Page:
Other Voices, Other Rooms Summary
Other Voices, Other Rooms, Capote’s first published long work, is a moody and atmospheric tale characterized both by its strange setting—a decaying mansion in rural Mississippi—and by the host of peculiar characters it presents to the reader.
The book details the encounters of thirteen-year-old Joel Knox Sansom, who travels to an old mansion, Skully’s Landing, where he hopes to meet his long-lost father, Edward Sansom. In its emphasis on romantic and ghostly settings and its use of strange, eccentric characters, Other Voices, Other Rooms is typical of what has been termed the southern gothic school of fiction, a style of fiction marked by its use of the grotesque both in locale and in characterization.
This category can be seen in the works of other southern-born fiction writers such as William Faulkner (his short story “A Rose for Emily” and his 1931 novel Sanctuary both offer elements of southern gothic), Tennessee Williams (his 1958 play Suddenly Last Summer deals with incest, homosexuality, insanity, lobotomy, and cannibalism), Carson McCullers (her 1941 novel Reflections in a Golden Eye and her story “Ballad of the Sad Café” both have grotesque situations and characters), and Flannery O’Connor (her 1952 novel Wise Blood deals with religious obsession and madness). In Other Voices, Other Rooms, Capote uses this sense of the strange and the mysterious to convey the loneliness, isolation, and naïveté of Joel.
When Joel arrives at Skully’s Landing, he meets a variety of unusual characters: an ancient black man, Jesus Fever; Jesus Fever’s granddaughter, a twenty-one-year-old cook named Missouri (nicknamed “Zoo”); Joel’s father, the bedridden invalid Edward Sansom (who communicates with the rest of the household by rolling red tennis balls down the stairs); his father’s new wife, Miss Amy; and a much-talked-about cousin, Randolph. En route to the Landing, Joel also has met two young girls, the twins Florabel Thompkins and her tomboy twin sister, Idabel. (Many interpreters of Capote’s work see Idabel as Capote’s fictional version of his own childhood friend, Harper Lee.)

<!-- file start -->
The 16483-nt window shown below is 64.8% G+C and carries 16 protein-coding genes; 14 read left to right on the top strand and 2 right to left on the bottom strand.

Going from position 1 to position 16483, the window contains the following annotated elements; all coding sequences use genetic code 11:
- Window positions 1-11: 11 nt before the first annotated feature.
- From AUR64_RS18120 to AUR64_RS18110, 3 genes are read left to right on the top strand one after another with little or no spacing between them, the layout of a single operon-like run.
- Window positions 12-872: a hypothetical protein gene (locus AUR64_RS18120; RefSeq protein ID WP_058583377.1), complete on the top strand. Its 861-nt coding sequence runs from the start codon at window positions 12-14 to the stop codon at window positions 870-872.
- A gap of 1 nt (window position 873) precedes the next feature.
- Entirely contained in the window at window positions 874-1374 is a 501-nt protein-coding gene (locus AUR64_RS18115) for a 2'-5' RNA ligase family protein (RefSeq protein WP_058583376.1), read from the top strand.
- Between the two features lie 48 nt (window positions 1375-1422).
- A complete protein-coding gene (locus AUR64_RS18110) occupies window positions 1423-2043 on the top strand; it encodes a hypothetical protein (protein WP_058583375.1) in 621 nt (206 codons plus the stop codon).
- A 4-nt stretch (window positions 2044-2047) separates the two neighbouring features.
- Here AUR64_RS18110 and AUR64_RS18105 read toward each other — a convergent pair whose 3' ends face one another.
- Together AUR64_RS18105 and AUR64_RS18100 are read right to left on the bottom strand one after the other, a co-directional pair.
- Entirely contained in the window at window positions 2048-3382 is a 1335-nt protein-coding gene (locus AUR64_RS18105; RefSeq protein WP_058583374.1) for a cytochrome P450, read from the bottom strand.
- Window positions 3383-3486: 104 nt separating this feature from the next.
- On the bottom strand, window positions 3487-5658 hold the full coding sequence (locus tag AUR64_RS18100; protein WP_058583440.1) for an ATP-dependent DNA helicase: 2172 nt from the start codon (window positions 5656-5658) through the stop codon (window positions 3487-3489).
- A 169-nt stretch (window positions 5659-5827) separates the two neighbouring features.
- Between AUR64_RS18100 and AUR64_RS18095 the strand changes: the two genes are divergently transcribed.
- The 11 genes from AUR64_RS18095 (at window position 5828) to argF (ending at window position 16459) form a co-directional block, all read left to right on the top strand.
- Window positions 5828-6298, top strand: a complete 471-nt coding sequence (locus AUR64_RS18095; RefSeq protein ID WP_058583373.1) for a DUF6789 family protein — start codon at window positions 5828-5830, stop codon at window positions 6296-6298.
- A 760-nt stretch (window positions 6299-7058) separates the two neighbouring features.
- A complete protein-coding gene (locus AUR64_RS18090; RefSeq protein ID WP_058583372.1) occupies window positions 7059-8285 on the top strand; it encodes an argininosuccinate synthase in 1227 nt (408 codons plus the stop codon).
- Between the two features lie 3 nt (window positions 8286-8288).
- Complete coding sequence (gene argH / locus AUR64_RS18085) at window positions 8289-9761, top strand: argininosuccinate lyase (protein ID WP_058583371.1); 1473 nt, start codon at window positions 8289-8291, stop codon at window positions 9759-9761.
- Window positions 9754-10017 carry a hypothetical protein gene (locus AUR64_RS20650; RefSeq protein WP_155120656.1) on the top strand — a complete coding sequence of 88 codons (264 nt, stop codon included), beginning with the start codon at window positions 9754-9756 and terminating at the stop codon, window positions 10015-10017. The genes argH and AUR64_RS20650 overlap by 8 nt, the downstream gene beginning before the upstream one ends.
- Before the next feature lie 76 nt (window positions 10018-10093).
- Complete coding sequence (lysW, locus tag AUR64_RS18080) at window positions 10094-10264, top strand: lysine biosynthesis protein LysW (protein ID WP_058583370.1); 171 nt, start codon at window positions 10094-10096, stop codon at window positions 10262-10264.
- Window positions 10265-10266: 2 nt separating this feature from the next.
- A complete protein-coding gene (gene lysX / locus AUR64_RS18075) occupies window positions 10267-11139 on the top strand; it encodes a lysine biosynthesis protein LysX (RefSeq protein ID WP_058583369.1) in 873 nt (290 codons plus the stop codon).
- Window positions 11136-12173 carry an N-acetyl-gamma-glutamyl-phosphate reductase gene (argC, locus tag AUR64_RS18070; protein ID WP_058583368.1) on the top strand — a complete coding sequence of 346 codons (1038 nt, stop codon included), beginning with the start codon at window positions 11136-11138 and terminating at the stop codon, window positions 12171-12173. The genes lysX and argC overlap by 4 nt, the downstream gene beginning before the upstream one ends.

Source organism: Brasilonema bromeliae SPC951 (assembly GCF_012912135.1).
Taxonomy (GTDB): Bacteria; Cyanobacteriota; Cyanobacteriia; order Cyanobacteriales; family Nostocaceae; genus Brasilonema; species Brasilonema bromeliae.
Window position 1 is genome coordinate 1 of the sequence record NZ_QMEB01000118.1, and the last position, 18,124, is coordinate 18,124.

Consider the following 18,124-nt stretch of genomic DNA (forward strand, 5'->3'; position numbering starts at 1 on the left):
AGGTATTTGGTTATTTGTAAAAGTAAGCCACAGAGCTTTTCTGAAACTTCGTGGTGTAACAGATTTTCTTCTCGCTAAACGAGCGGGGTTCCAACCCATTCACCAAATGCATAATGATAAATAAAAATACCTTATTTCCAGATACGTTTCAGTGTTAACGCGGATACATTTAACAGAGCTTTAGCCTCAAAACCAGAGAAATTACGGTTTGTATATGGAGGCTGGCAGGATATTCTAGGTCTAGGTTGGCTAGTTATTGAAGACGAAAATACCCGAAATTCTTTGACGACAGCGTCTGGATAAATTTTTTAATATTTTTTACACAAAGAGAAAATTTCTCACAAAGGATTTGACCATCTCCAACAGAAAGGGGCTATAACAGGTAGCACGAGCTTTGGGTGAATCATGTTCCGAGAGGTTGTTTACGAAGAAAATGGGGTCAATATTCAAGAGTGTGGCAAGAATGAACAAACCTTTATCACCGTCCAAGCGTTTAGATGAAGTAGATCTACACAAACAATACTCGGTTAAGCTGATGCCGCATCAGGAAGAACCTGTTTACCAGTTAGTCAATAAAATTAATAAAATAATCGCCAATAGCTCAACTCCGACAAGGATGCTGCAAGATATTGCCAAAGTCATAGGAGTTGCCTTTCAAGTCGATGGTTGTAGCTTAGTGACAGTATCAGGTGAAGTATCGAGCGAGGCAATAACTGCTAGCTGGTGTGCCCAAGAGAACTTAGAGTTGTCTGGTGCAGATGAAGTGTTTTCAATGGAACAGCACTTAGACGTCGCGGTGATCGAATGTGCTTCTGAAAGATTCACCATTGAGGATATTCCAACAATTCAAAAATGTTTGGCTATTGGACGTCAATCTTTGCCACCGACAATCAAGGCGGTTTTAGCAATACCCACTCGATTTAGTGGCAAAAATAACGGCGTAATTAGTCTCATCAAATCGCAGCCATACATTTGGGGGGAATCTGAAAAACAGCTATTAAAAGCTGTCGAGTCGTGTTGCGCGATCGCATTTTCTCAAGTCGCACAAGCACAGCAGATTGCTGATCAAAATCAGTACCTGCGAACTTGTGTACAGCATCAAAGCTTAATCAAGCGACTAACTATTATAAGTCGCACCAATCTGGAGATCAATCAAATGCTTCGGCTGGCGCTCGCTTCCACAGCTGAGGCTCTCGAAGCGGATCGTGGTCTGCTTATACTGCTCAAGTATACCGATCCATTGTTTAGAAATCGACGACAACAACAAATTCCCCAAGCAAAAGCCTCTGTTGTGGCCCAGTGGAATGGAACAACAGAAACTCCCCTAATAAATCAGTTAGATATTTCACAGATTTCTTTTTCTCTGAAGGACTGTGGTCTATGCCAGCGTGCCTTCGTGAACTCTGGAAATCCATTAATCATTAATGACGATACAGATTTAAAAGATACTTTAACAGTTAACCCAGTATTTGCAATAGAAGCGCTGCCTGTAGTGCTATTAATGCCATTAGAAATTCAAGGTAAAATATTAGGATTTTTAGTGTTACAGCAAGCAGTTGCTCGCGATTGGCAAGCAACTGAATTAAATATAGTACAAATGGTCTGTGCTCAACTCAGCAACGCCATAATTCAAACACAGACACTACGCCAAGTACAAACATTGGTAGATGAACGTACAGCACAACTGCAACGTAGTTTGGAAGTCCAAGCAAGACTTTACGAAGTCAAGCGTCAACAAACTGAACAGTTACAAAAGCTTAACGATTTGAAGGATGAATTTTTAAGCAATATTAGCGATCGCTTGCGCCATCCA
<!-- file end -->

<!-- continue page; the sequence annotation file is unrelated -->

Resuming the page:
While the main plot of the book appears to be dealing with Joel’s attempt to find and, later, to talk with his father, Capote really is presenting the plight of Joel as a lonely, sensitive youth who is, in fact, trying to come to terms with his own identity in an environment where he has no moorings. In one key scene, he tries to pray; he finds it almost impossible to ask God for someone to love him, yet that is really what the boy is seeking.
It is the search for love that defines the lives of many of the characters in Other Voices, Other Rooms: Cousin Randolph, Joel’s homosexual older relative, still laments the loss of his great love, a boxer named Pepe Alvarez, and Miss Amy has married Joel’s father—even though the man is an invalid—to have someone to care for and love. These aspirations to love are reflected in the desperation of other characters: At a carnival, Joel is pursued by the midget woman, Miss Wisteria, who, throughout her tragic life, has never found anyone her own size to love.
Similarly, the cook, Zoo, has suffered from her first experience with love; at age fourteen, she had married a man named Keg Brown who tried to kill her. Zoo seeks a place of beauty and purity, which, in her fantasy, she believes she will find in the North, where she hopes to go to see snow for the first time.
At the end of the novel, Joel, after recuperating from a severe illness during which he was cared for by Cousin Randolph, makes a decision about his life. He realizes that Randolph is, in many ways, a child like himself who has simply sought love in his life. Joel decides that he must abandon his childhood and accept his own sexual nature; at the end of the novel, the mature Joel ascends from the haunted garden at Skully’s Landing to Randolph’s room to embrace Randolph, leaving behind both his youth and his own sexual longing.
(The entire section is 1,556 words.)